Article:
Fracking has done more to reduce US carbon emissions than anything that solar or wind could currently hope to do.
Carbon-dioxide emissions in the United States have dropped to their lowest level in 20 years. Estimating on the basis of data from the US Energy Information Agency (EIA) from the first five months of 2012, this year’s expected CO2 emissions have declined by more than 800 million tons, or 14%, from their peak in 2007.
The cause is an unprecedented switch to natural gas, which emits 45% less carbon per energy unit. The US used to generate about half its electricity from coal, and roughly 20% from gas. Over the past five years, those numbers have changed, first slowly and now dramatically: in April of this year, coal’s share in power generation plummeted to just 32%, on par with gas.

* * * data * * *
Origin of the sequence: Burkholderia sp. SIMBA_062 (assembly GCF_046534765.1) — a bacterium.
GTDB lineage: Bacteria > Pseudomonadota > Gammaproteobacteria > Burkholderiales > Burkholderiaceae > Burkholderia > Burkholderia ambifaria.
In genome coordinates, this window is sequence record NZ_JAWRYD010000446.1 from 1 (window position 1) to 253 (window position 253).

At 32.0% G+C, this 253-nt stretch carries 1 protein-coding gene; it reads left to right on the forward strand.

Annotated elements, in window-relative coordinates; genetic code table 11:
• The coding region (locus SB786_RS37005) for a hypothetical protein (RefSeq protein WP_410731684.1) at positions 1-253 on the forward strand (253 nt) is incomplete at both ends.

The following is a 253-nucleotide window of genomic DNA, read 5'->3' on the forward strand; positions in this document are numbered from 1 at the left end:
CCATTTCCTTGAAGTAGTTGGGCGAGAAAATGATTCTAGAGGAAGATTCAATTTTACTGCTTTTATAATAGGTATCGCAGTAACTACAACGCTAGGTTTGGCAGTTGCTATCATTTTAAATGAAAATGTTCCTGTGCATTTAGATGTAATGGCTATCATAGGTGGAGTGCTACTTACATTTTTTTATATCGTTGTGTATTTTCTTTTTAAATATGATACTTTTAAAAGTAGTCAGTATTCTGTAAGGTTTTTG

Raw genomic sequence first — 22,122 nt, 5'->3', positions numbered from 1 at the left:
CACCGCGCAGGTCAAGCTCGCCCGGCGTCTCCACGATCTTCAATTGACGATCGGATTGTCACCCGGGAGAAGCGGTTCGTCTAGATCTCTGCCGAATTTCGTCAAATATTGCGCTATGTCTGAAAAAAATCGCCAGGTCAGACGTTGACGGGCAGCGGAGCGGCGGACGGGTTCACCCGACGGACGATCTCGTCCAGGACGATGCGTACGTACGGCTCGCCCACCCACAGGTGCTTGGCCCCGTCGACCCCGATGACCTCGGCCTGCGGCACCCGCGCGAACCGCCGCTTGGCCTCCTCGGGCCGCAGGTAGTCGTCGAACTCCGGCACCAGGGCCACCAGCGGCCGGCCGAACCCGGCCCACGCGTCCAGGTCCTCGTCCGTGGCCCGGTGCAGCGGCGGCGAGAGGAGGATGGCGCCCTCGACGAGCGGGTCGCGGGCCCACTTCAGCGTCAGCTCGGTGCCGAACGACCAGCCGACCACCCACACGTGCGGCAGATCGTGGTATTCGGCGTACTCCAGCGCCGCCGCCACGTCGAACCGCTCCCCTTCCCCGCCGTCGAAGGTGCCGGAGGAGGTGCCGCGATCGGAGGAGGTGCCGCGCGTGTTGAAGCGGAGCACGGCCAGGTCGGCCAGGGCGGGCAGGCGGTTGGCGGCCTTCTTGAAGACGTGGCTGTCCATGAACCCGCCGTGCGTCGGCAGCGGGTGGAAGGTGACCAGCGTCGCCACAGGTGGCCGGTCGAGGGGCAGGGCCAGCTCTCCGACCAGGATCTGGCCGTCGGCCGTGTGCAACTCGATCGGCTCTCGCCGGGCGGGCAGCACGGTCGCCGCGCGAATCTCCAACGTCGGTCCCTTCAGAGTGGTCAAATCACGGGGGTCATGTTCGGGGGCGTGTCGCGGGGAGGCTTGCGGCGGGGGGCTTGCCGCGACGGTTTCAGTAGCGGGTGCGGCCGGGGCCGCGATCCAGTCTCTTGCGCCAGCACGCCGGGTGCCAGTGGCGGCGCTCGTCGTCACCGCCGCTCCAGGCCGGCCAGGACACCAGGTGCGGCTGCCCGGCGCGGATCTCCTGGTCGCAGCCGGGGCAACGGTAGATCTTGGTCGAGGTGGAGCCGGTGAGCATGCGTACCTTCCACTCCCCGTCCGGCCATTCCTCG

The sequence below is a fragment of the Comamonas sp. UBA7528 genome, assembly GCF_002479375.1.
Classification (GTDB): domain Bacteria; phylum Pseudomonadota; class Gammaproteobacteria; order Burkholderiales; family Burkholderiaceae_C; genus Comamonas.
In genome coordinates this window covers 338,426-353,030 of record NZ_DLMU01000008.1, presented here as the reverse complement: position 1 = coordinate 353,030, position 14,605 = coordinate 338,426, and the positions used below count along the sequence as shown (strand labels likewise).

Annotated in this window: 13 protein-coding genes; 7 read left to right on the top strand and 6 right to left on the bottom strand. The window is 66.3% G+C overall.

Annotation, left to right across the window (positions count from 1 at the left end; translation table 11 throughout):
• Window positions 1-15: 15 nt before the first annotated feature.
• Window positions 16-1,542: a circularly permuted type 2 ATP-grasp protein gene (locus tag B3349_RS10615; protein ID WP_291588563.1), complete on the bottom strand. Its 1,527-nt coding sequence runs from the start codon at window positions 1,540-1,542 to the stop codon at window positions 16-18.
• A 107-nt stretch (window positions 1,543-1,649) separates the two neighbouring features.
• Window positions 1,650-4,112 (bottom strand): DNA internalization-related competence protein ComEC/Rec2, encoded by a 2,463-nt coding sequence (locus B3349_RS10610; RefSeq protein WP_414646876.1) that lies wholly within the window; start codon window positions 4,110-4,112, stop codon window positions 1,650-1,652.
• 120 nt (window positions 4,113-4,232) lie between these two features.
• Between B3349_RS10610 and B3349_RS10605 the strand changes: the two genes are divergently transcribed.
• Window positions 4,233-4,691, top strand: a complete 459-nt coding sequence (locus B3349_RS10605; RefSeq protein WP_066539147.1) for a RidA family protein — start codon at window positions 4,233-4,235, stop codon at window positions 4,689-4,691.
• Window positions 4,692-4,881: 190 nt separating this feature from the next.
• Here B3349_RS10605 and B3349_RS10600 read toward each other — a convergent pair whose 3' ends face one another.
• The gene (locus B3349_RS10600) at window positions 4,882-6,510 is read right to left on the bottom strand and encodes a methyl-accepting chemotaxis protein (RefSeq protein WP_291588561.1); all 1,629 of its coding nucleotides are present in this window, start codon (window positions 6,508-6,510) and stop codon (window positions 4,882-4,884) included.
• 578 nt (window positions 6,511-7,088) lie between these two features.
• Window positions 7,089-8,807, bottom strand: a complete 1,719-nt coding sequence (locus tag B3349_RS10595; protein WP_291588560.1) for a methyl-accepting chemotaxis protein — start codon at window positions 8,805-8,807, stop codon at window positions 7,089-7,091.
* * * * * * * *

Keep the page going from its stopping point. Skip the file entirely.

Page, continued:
… The reduction is even more impressive when one considers that 57 million additional energy consumers were added to the US population over the past two decades. Indeed, US carbon emissions have dropped some 20% per capita, and are now at their lowest level since Dwight D. Eisenhower left the White House in 1961.
David Victor, an energy expert at the University of California, San Diego, estimates that the shift from coal to natural gas has reduced US emissions by 400-500 megatonnes (Mt) of CO2 per year. To put that number in perspective, it is about twice the total effect of the Kyoto Protocol on carbon emissions in the rest of the world, including the European Union.